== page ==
Organisation we investigated: East Lancashire Hospitals NHS Trust (the Trust)
Date investigation closed: April 2018
Mr L complained that the Trust’s poor care and treatment of his mother before and after a routine hip operation caused her death.
In December 2014, Mrs L went to a pre-operative assessment at the Trust ahead of her hip replacement surgery. Tests showed that she had high blood pressure and high levels of creatinine which indicated that her kidney function was impaired. A few days later, an anaesthetist checked these results and said that her hip operation could go ahead.
A week later Mrs L had another blood test which showed that her creatinine level had risen, meaning that her kidney condition had worsened. These results were uploaded to an electronic system that staff at the Trust had access to.
Mrs L had her hip replacement operation in February 2015. The surgeon’s instructions for her post-operative care stated that she needed to have routine observations. Nurses monitoring Mrs L recorded that during the night her blood pressure dropped significantly and remained low but no senior doctor or nurse was told. Her oxygen saturation also dropped.
A doctor assessed Mrs L the next morning and noted that her haemoglobin, which transports oxygen around the blood, had dropped by 40%. He gave her a blood transfusion to increase this and intravenous fluids to restore her blood pressure. The doctor said that given her kidney condition, her fluid balance should be monitored.
The next morning Mrs L became unresponsive and a doctor resuscitated her. Her haemoglobin level dropped later that day so she was admitted to intensive care.
A CT scan showed the blood supply to her spleen, kidneys and bowel had been significantly reduced. This deprived them of the oxygen they needed and led to parts of the organs dying.
Another CT scan showed that there was a collection of fluid or congealed blood near the surgical wound on Mrs L’s hip.
In March 2015, Mrs L had two operations under general anaesthetic to treat an infected wound on her right inner elbow that she developed while in intensive care. During the night she fell and dislocated her hip and doctors relocated her hip under general anaesthetic.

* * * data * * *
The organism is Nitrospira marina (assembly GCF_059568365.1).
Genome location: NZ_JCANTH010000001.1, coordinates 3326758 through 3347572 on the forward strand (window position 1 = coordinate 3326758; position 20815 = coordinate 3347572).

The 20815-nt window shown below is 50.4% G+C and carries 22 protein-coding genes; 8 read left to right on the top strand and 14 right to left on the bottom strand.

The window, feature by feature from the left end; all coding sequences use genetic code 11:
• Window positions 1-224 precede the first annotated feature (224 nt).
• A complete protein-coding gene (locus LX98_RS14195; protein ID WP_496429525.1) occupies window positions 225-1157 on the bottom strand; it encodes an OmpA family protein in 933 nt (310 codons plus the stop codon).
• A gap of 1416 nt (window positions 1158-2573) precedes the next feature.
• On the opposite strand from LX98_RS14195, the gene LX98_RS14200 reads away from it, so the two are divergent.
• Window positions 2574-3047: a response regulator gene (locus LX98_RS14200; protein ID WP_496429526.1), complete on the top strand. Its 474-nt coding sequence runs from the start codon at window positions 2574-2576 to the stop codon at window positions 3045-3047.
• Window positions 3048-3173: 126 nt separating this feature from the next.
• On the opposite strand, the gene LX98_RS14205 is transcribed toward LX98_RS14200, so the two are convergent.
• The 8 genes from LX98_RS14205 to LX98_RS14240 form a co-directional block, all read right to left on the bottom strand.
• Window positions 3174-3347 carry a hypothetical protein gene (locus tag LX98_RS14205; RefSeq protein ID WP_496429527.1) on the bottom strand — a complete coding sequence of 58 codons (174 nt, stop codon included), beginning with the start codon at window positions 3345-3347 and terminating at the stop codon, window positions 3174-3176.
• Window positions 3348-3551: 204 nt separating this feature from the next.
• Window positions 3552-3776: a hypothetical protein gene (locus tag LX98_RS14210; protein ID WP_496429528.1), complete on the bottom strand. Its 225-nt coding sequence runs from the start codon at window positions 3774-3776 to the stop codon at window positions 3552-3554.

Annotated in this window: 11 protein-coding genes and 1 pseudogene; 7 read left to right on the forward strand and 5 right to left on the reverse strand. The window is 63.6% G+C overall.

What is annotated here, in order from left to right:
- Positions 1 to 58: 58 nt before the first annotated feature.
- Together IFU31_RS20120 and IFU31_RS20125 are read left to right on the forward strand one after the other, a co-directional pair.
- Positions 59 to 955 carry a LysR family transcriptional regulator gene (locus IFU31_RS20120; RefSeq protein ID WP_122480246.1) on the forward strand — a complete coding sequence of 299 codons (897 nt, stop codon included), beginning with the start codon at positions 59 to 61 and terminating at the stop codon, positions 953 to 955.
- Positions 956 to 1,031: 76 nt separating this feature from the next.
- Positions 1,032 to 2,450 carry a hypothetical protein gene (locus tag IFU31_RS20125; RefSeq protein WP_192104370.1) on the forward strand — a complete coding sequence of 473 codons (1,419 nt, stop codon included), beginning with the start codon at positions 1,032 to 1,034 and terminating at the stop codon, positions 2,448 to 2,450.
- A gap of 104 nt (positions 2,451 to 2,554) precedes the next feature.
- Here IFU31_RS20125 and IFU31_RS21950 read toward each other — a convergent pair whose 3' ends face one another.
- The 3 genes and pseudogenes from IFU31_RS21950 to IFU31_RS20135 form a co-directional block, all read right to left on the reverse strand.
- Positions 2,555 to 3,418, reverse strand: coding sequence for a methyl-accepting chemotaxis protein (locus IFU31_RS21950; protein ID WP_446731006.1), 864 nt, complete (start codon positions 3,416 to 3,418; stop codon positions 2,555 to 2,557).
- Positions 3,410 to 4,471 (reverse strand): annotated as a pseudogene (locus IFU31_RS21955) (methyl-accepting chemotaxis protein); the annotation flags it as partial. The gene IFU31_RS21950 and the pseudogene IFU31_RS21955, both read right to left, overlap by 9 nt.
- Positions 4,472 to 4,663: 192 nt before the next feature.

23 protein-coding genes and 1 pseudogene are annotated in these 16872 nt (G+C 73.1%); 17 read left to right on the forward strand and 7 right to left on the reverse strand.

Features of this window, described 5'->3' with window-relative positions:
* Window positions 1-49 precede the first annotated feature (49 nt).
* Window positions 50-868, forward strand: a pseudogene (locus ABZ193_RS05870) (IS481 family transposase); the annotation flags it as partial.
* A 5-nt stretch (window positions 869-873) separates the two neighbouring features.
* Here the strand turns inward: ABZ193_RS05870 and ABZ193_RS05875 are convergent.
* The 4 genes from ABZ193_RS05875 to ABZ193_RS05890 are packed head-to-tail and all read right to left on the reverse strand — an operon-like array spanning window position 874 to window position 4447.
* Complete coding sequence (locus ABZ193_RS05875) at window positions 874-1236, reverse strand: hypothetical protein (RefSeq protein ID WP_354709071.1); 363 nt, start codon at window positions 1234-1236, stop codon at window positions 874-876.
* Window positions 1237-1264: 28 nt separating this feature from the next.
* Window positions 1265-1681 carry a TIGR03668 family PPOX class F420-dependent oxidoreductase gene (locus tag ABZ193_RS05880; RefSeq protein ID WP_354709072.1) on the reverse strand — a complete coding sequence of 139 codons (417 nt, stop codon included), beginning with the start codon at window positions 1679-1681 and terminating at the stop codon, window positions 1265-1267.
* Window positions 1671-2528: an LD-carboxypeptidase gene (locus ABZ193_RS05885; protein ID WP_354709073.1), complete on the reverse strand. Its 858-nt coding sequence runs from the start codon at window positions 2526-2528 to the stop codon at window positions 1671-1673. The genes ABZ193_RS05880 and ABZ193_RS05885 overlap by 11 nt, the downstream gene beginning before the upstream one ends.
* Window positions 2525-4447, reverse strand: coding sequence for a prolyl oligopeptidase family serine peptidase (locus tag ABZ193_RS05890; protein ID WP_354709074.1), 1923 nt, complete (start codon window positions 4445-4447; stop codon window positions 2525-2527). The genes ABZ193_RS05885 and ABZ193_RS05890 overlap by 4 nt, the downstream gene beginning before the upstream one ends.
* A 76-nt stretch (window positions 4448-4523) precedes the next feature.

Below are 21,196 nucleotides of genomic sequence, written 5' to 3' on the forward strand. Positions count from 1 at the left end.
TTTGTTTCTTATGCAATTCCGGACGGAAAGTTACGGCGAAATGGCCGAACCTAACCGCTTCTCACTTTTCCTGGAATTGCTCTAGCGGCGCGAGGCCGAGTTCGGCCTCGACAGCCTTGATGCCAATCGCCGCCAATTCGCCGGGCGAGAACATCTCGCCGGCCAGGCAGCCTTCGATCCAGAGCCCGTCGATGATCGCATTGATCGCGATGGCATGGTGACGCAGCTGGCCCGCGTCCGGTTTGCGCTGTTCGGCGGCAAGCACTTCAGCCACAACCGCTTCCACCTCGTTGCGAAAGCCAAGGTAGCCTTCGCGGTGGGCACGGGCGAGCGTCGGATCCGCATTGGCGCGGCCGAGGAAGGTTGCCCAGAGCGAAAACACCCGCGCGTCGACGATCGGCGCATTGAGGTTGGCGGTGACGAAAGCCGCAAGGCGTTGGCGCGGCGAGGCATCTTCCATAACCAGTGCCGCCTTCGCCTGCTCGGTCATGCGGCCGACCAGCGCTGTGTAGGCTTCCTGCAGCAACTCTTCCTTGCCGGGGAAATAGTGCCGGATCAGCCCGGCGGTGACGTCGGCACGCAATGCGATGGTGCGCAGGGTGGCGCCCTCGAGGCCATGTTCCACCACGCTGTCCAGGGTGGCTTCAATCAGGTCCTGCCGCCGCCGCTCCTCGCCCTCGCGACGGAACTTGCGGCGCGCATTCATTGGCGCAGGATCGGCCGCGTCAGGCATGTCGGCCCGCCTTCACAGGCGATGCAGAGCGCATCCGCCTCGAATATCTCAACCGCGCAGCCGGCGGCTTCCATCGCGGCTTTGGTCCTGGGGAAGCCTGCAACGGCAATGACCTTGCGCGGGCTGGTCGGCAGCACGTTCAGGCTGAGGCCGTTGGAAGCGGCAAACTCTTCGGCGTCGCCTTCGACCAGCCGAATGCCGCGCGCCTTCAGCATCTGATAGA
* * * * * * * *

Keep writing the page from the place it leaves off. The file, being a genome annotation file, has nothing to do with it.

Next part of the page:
Mrs L’s condition deteriorated three days later and sadly, she died. A post mortem examination showed that the immediate cause of her death was ischaemic colitis (a sudden loss of blood flow to the bowel, leading to an ulcer, inflammation, and bleeding).
What we found
We upheld this complaint. We found that the Trust failed to check Mrs L’s risk of developing an acute kidney injury and subsequent monitoring of her condition was inadequate.
The pre-operative blood test results showed that Mrs L had a high level of creatinine in her blood which should have been investigated. This along with her age and the fact that she had diabetes meant that she was at an increased risk of developing an acute kidney injury.
Clear instructions for fluid balance monitoring were not provided. They were not properly monitored or documented which meant that she became dehydrated.
When Mrs L’s blood pressure dropped significantly, a more senior clinician should have been informed. Monitoring of her blood pressure, creatinine level and fluids should have been carried out more regularly. Instead, these checks became less frequent which meant that her deterioration was not detected and treated quickly enough.
We found that these failings led to a weakening of Mrs L’s system that meant that she was unable to survive the ischaemic colitis which caused her death.
Putting it right
Following our recommendation, the Trust wrote to Mr L to acknowledge and formally apologise for the failings in his mother’s care and treatment. The Trust also made a payment to Mr L in recognition of the injustice as well as writing to him outlining what changes they have made to prevent this service failure from happening again.